March 14, 2017
During its early days, President Trump’s administration relied largely on executive orders to signal that there is, indeed, a new chief in town. While issues such as the travel ban have garnered much attention, many aggregate operators are watching for movement on issues that most directly affect their businesses. At press time, confirmations were taking place for many cabinet members and legislative initiatives had not yet been rolled out.
“It’s a different dynamic to issue executive orders and do the kinds of things you can do as a new president than it is to begin to work with Congress and start to engage in a dialogue to drive results a different way,” said Michael Johnson, CEO of the National Stone, Sand & Gravel Association, during a recent government affairs teleconference. Johnson noted that President Trump, Speaker of the House Paul Ryan, and Senate Majority Leader Mitch McConnell share the same basic governance policy, but have strong personalities and each believe in their own approach to issues, which may make the minutiae of policymaking a more slow-paced process.
Infrastructure investment was a key plank of the President’s campaign platform, and it was one of his first priorities following the election. Descriptions of his plan range between $500 billion and $1 trillion. Draft versions of these plans, however, indicate that those figures are not solely for highways and roads. Investments could also be made in airports, ports, public buildings, and even a fiber optic network.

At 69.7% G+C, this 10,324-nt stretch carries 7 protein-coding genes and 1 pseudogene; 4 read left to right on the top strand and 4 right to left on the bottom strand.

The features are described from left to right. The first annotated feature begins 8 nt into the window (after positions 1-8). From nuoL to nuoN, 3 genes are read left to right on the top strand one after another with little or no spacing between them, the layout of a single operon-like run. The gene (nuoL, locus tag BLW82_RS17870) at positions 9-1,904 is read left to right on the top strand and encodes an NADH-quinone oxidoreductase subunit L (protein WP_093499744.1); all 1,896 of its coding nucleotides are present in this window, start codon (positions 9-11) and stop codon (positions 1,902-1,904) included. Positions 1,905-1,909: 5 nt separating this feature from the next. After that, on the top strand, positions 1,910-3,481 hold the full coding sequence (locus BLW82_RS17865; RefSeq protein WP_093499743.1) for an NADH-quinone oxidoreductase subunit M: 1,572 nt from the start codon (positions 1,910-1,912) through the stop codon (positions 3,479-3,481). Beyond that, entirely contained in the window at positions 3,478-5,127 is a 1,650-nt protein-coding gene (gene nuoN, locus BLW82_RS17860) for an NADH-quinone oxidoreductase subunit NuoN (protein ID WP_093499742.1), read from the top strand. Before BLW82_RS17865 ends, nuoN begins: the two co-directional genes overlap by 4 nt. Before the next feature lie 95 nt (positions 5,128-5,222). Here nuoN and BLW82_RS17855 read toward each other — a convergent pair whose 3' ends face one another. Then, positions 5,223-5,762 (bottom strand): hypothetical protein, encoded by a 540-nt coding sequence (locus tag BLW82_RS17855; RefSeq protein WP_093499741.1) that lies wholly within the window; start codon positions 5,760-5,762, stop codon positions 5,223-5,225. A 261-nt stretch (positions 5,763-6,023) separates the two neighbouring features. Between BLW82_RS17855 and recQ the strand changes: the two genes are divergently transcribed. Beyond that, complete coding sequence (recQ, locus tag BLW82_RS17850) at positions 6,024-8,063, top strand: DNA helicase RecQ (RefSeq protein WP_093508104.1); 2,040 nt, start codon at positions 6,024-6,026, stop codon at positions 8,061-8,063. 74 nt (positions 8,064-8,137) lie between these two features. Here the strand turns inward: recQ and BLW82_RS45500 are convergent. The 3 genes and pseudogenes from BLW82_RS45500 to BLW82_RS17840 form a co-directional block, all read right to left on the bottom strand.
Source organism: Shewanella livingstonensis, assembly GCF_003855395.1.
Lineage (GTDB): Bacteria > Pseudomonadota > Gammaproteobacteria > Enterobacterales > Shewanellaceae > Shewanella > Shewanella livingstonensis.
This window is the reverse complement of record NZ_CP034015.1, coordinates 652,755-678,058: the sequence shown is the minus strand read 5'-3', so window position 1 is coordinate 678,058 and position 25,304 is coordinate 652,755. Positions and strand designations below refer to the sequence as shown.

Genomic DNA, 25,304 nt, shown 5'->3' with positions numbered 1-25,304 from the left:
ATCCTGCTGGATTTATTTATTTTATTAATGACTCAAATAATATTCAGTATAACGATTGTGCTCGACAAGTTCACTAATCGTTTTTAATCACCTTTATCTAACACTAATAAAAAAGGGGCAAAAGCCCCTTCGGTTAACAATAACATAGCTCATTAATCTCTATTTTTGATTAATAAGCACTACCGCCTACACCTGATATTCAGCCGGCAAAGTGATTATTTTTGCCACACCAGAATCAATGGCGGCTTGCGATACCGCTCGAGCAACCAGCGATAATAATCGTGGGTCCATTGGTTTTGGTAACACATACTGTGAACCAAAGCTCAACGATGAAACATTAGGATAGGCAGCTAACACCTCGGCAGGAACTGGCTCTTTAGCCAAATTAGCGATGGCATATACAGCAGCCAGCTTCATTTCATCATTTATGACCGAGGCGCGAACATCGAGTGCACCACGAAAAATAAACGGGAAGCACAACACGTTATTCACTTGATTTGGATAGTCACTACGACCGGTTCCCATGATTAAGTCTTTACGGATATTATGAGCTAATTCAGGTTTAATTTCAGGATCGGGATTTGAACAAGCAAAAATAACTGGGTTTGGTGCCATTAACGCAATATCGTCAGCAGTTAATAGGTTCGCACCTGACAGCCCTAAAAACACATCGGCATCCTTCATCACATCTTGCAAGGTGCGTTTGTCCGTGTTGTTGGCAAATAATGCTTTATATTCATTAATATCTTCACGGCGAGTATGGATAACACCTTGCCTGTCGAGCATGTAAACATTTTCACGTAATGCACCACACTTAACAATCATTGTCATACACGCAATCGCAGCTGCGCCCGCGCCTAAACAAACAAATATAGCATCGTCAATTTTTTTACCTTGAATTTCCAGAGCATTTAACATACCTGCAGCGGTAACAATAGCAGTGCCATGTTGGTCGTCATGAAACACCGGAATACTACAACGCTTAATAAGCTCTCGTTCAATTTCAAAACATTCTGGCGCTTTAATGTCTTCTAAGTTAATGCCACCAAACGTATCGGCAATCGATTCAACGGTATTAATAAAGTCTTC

Operators should also be aware that the figures represent a one-time investment over a 10-year window rather than an ongoing funding mechanism. While some White House advisors have indicated the President’s preference for infrastructure investment through private-public partnership, Secretary of Transportation Elaine Chao has expressed a desire to see direct funding as well. Hopefully, the administration relies on Chao’s experience and recognizes that not all infrastructure investments are suitable for private-public partnerships. That is a good talking point to communicate with your legislators.
It will also be interesting to see how the President and Congress address the Highway Trust Fund issue. Long-term funding streams need to be identified and put in place while the Republican party has control of both the White House and Congress.
Regulatory issues are another top concern for operators who have had to contend with overzealous regulators for much of the last decade. Key concerns include what will happen with the workplace exam rule, how asbestos will be defined by the EPA, and the future of the Waters of the U.S. rule.
The President’s Jan. 31 executive order, Reducing Regulation and Controlling Regulatory Costs, requires that, for every new regulation issued, at least two prior regulations be identified for elimination. It will likely provide some relief to small producers, in particular. A recent survey by the Small Business Association found that small business owners report spending an average of $12,000 per year on regulations.
Early indications are good, but as the administration fleshes out its proposals, we’ll keep you up to date. Check in at www.aggman.com for developing news.